“Of course, I wasn’t back working in a full-time capacity, but I was answering emails and sending quotes and doing small jobs because you just can’t ever afford to let your business stagnate for weeks on end.”

Some things to consider before you leap

Ms Thistlethwaite said it was vital to make a checklist before making such a major change in your working life.

She said a person should consider the following points ahead of any decision:

  • How reliant are they on income?
  • What are their values?
  • Where is their mindset at?
  • Are they prepared for the long haul?
  • What do they know about running a business?
  • What are they trying to achieve in having a business?
  • Do they have a budget for professional development?
  • If the business is home-based, how do you avoid feeling really isolated and alone?

The last point is one Ms McMahon has addressed through social media, joining a Facebook group with 800 other female wedding photographers.

“We talk multiple times a day [about] everything from copyright law to which insurance company to use for all of your equipment, to the best breast pump to take when you’re travelling,” she said.

“I’m actually organising a Christmas party in July for us all because a lot of us haven’t even met in person and when you work for yourself you can’t exactly have a one-person Christmas party.

“So it’ll be great to get this fantastic, empowering support network together.”

According to the Australian Bureau of Statistics, there were 715,300 women business operators in Australia in January 2019 (or 34.9 percent share of all business operators), compared with 1.3 million (65.1 per cent) men business operators.

This is an increase of 46,600 (or 2 per cent) over the past year.

Learn as much as you can about your industry ahead of time

Mrs Schroder agreed with Ms Thistlethwaite that anyone considering a big change to their work situation should really do their research.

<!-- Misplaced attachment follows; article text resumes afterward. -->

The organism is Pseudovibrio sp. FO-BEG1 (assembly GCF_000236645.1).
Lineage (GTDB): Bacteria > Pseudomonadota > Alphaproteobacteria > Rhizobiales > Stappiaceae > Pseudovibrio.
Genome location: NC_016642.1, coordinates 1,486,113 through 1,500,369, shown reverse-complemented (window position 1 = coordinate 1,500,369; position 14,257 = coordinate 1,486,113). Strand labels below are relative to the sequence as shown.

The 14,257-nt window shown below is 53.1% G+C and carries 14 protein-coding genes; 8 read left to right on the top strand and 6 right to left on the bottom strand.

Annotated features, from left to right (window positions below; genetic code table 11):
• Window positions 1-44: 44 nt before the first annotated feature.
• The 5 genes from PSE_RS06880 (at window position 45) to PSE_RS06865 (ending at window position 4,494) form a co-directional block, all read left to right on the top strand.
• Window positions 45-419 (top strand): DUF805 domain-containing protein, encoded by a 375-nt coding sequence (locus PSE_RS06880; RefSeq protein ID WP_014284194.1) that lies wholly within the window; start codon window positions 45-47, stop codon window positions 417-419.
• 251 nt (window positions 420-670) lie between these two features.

“Learn as much as you can about business and read as many good business and marketing books as you can,” she said.

“Save up and make sure you don’t have debts hanging over your head like massive mortgages, car repayments or credit cards.

“And then back yourself 100 percent and push yourself forward — just go for it.”

Ms McMahon said she encouraged people to intern or shadow people in the industry they are hoping to work in, to make sure it is the right move.

“I probably should have tried to work with someone who is doing the job I wanted to do or someone who’s really good in the field that I’m wanting to work in,” she said.

“And the other thing would’ve been finding a casual job or going part-time in the industry, so I had the flexibility to have one foot in and one foot out instead of having any sort of panic about needing to make a certain amount of money each month.”

She said even if her business had failed, the lessons she has learned and the person she has become would have made the experience worthwhile.

“When you’re young and early into your career, you’re often really polite and you fetch coffees and laugh at jokes that aren’t funny, and it’s just such a relief to discover that you really don’t have to work in that capacity.”

Original article can be found HERE.

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Turning local libraries, pools and playgroups into sites of surveillance – ParentsNext goes too far

Turning local libraries, pools and playgroups into sites of surveillance – ParentsNext goes too far



Tomsickova Tatyana/Shutterstock
Rebecca Williamson, Australian National University

Sydney Morning Herald reporter Jacqueline Maley evoked the spectre of the Orwellian surveillance state recently when discussing how library staff had been implicated in the ParentsNext program. Maley reported that private providers contracted to run the program phoned libraries or local pools to check on parents’ attendance.

The program aims to get parents “work-ready” after child-rearing. Single parents receiving the ParentsNext benefit are required to report their attendance at particular activities with their children to providers. Activities are based on an approved list, which includes storytime at a local library, swimming lessons, or a playgroup. Payments can be stopped for “not taking part in set activities”.

Read more:
More than unpopular. How ParentsNext intrudes on single parents’ human rights

Surveillance and policing parents

As critics have asserted, this kind of heavy-handed monitoring is problematic for many reasons. It is an example of the stigmatisation of single parents and policing of their parenting practices, despite the stated aim of the program being to help parents re-enter the workforce.